i) If information is discovered through accident, then the outcome of the learning process was unplanned.

ii) Some noted that discovery learning is learning that occurs through performing an experiment (an inquiry-based approach) or being involved in research where the result or outcome is unknown and thus must be discovered.

Personal Relevance:

Some noted that class experience was usually not aimed at discovery learning but merely access to memorized facts. Since the nature of discovery learning was considered by many to be accidental or unpredictable in nature, some noted that actually the learner did not always consciously know that that learning had occurred (a concept which the examples below do not adequately illustrate).


Two examples were given, neither of which seemed to be favorable or positive. One was discovering that touching a hot burner would burn your hand (Clawson) and another was that hot sauce in milk did not constitute culinary success (Rivadenaira).

5.4. experiental learning (meaning, personal relevance)

Meaning: Learning that occurs through experiment, trial or error, the application of concepts, practice, or through "doing".
Some also defined this as learning that takes place within the context of experiences or situations which were relevant to
the concept to be learned.

Personal Relevance:

Learning by doing allows people to think and reflect on any mistakes made, thus creating better methods to solve or resolve the problem. Also, learning by doing allows people to understand concepts in action through a hands-on approach. Some noted that this approach allowed them to build on what they already knew to learn more advanced concepts or understand concepts more thoroughly through experiment or experience.


Beachley gave an example of how spending time in a country enables one to learn and understand the language and culture much better than simply reading a textbook. The direct interaction provides the experience to gain a richer understanding of what is being studies and learned. Several responders gave examples of learning programming languages or applications through this form of learning.

5.5. informal learning (meaning, personal relevance)


Two basic shades of meaning emerged from the responders' answers:

a) Informal learning is informal because the nature of the learning process is informal and unstructured. For example, informal learning can be defined as self-directed personal learning which occurs without any structure or defined intention to consciously engage in the process of learning. This kind of learning is "every day" learning or learning that is transparent.

b) Informal learning is informal because the situation or setting within which it takes place is informal (i.e. not a classroom or formal education setting). The environment within which learning occurs does not exhibit any formal educational structure.

Personal Relevance:

Many noted how a large and important part of their learning in life occurs through this process, and because of the transparent nature of this process and how it occurs without any explicitly defined conscious predictors or intentions, examples may be difficult to pin down.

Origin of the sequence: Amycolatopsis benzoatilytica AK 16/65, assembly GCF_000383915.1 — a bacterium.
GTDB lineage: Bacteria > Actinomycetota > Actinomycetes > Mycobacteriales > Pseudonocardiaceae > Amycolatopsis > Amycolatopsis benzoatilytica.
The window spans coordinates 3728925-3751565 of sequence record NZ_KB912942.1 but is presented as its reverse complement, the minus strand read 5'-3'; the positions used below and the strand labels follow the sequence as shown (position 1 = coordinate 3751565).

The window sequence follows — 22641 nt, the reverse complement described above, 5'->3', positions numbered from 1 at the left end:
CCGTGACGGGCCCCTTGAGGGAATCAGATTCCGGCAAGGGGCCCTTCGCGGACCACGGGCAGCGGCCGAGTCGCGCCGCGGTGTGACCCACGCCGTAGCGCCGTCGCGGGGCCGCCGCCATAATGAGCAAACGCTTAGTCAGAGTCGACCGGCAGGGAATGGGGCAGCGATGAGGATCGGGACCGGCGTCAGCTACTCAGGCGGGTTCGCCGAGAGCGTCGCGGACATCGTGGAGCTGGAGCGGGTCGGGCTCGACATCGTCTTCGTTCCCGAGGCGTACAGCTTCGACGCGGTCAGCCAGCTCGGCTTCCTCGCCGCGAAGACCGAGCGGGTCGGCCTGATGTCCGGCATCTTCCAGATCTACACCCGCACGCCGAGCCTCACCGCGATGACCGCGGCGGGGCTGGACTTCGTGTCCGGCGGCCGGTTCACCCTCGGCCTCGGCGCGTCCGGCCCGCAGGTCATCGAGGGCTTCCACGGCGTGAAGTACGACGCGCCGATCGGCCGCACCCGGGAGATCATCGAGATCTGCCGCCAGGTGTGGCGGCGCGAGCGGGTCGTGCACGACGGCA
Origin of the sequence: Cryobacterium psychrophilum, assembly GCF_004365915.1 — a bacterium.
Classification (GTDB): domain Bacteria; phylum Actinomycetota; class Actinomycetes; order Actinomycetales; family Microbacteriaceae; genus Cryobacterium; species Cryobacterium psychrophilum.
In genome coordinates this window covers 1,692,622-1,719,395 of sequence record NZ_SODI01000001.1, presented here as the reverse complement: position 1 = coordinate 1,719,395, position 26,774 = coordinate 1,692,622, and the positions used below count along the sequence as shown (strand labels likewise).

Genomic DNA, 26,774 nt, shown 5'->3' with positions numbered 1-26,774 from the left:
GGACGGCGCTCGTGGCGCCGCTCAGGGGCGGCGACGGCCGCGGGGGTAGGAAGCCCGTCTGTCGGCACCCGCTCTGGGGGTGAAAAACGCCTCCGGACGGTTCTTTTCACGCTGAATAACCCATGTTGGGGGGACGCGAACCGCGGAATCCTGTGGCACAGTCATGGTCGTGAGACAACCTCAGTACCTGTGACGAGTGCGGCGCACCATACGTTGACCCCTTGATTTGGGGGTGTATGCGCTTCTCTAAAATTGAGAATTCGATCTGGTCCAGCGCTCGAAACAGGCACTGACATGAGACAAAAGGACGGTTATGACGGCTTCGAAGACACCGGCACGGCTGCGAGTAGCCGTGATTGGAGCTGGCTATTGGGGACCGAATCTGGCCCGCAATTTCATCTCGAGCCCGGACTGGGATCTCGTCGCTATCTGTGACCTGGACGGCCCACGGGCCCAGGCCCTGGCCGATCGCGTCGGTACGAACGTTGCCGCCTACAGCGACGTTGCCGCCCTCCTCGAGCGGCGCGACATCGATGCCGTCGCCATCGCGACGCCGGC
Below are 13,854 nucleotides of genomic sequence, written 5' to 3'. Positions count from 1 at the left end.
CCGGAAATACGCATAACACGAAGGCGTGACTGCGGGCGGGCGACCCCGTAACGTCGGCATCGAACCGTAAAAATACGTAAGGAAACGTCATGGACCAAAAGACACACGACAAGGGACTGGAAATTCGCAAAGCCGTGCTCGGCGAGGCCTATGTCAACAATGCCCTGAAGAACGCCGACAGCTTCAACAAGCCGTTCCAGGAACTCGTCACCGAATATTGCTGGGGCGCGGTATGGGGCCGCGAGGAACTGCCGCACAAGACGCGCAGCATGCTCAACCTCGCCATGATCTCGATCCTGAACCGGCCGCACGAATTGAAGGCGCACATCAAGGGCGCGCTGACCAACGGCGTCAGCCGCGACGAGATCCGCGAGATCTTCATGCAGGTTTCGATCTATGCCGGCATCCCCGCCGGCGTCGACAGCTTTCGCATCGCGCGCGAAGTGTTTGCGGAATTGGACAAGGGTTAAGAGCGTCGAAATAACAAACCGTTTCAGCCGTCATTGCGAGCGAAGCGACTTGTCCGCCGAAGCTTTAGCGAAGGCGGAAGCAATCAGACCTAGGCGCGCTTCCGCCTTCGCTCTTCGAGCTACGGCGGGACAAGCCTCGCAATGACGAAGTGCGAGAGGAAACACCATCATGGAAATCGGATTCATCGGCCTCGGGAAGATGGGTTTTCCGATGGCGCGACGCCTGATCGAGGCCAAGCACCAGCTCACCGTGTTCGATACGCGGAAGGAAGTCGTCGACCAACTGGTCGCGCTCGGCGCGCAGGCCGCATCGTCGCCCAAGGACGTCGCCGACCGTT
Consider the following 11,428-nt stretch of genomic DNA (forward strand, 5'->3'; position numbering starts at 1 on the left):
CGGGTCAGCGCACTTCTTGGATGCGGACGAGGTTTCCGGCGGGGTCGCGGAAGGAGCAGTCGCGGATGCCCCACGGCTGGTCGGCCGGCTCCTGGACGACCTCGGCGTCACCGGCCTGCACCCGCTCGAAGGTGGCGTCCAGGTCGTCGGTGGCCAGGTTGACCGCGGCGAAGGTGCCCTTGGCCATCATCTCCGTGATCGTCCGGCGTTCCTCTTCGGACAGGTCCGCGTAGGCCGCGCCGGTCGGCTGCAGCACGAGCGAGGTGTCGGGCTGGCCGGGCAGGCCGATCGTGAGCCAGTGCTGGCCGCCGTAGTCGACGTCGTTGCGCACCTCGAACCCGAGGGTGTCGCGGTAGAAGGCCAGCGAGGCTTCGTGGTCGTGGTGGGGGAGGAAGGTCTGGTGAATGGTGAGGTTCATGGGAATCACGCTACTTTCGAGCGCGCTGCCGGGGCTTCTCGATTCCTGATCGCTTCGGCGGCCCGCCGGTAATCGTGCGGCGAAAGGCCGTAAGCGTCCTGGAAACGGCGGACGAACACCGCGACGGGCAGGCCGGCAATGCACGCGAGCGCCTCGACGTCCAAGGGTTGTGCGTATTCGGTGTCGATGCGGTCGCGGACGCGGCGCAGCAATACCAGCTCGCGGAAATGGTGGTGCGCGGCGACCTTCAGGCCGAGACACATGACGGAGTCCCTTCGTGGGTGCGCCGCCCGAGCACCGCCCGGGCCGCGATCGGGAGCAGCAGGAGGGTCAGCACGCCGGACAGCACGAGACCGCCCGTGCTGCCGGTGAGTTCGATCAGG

Two people noted how the process through which babies and children learn is informal, as no specific classroom setting is provided to explicitly teach children how to speak. The definition of informal learning as occurring in informal settings was reflected in the examples of accidentally learning about tax software during a conversation with a friend, learning to a bake a cake at home, learning by observing the actions of others.

5.6. collaborative learning


Learning done through or in the context of collaboration between group members, discussion or interaction with others.

Personal Relevance:

Several responders noted that a lot of their learning occurs through collaboration, where the process of explaining concepts to others and understanding others' points of view or gaining extra knowledge and insight from others leads to better learning. The actual amount of learning also depends on the contributions and work done by everyone in the group, but in general, more learning occurs through collaboration than would be possible through an individual researching information in isolation. Also, more complex problems can be tackled.


Playing basketball as team means learning how to achieve a common goal and learning the sport itself through interaction with other members of the team and collaboration. Real estate development involves the collaboration of people working to achieve a common goal and solving complex problems together.

Question 4 & 6 (Sarah)

4. These are the list of the "information/knowledge" which you have today

a. reading

b. listening

c. hands on

d. assignments

e. exams

f. research

g. experiment

h. jobs

i. error and mistakes

j. practices outside of class

k. teaching

l. memorizing

6. Media

a. books

b. magazines/journals/articles

c. newspapers

d. TV

e. radio

f. computers/PDA

g. (digital) video/camera/scanner/slideshow

h. forums

i. work/family/friends interactions

j. bulletin boards

View this PageEdit this PagePrinter Friendly ViewLock this PageReferences to this PageUploads to this PageHistory of this PageTop of the SwikiRecent ChangesSearch the SwikiHelp Guide